As I see it, weather, our daily fare, is what defines climate, not the other way around. And Dr Titley’s climate deck of cards is a fundamentally flawed concept. We don’t in fact add an Ace into the deck for every extra degree of warming. We mightn’t be having an extra degree of warming where we are. What if we were to have a degree of cooling? What then happens to the deck of cards? Altogether, I was disappointed in the way he gave his evidence. He used a quip that I have seen before, to the effect that ‘absence of evidence is not evidence of absence’, and while this sounds portentous (and precautionary) it is not, if you look at it closely. The fact that there is no evidence that little green men have secretly been bottling atmospheric carbon dioxide and transport it to Mars does not mean that they haven’t been doing so.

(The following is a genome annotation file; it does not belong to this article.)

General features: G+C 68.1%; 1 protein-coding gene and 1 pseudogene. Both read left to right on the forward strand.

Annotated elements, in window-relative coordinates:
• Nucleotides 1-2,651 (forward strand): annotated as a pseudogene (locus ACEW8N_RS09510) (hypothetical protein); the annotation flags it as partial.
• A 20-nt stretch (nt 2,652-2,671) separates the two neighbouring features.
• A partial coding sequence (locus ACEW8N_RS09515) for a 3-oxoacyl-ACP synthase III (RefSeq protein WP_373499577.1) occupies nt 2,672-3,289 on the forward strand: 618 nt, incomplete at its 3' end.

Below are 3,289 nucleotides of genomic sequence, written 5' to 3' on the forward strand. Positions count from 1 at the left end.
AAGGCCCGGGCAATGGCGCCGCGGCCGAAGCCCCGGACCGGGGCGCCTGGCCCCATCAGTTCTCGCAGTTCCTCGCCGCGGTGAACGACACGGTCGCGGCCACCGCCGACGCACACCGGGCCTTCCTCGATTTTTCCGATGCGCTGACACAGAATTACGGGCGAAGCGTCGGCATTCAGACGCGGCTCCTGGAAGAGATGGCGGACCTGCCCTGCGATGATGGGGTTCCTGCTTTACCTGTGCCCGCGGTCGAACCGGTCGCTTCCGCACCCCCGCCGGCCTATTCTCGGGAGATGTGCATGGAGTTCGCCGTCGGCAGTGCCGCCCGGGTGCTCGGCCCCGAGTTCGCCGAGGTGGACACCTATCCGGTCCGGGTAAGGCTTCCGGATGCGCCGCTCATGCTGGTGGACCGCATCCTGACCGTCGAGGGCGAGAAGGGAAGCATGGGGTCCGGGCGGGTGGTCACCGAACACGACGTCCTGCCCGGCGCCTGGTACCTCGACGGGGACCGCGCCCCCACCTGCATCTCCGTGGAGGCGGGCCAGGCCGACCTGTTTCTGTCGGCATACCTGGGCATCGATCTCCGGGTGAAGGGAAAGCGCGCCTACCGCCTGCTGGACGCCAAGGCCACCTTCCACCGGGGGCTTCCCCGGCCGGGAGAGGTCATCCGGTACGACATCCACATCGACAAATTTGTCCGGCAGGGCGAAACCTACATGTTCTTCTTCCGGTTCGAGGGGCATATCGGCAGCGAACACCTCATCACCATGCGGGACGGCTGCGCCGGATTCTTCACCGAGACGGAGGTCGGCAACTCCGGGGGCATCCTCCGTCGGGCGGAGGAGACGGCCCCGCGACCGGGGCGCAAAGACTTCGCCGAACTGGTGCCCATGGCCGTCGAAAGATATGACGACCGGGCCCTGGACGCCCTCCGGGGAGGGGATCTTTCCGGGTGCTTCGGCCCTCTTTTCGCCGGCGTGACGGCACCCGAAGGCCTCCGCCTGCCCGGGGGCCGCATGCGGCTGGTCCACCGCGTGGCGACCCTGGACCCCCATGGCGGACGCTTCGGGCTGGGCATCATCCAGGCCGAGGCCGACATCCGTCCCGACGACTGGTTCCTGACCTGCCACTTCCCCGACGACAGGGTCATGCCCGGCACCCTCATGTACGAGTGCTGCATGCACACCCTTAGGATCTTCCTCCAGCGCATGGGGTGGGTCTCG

Much better and more factual evidence was given by two luminaries in the data-analysis world of climate, Dr John Christy and Dr Roger Pielke Jnr, and you can read summaries of what they said in Judith Curry’s recent Climate etc post, which also has links to the full testimony in each case.

Why bother with what is said in Washington? First, global warming is global by definition, so what people say elsewhere has relevance to us. Second, we have no equivalents much in Australia of these Congressional appearances, so they are valuable in their own right.

[Update: I came across another jest, this time from Mark Twain. ‘Climate is what we expect. Weather is what we get.’]

Join the discussion 13 Comments

  • David says:

    Don,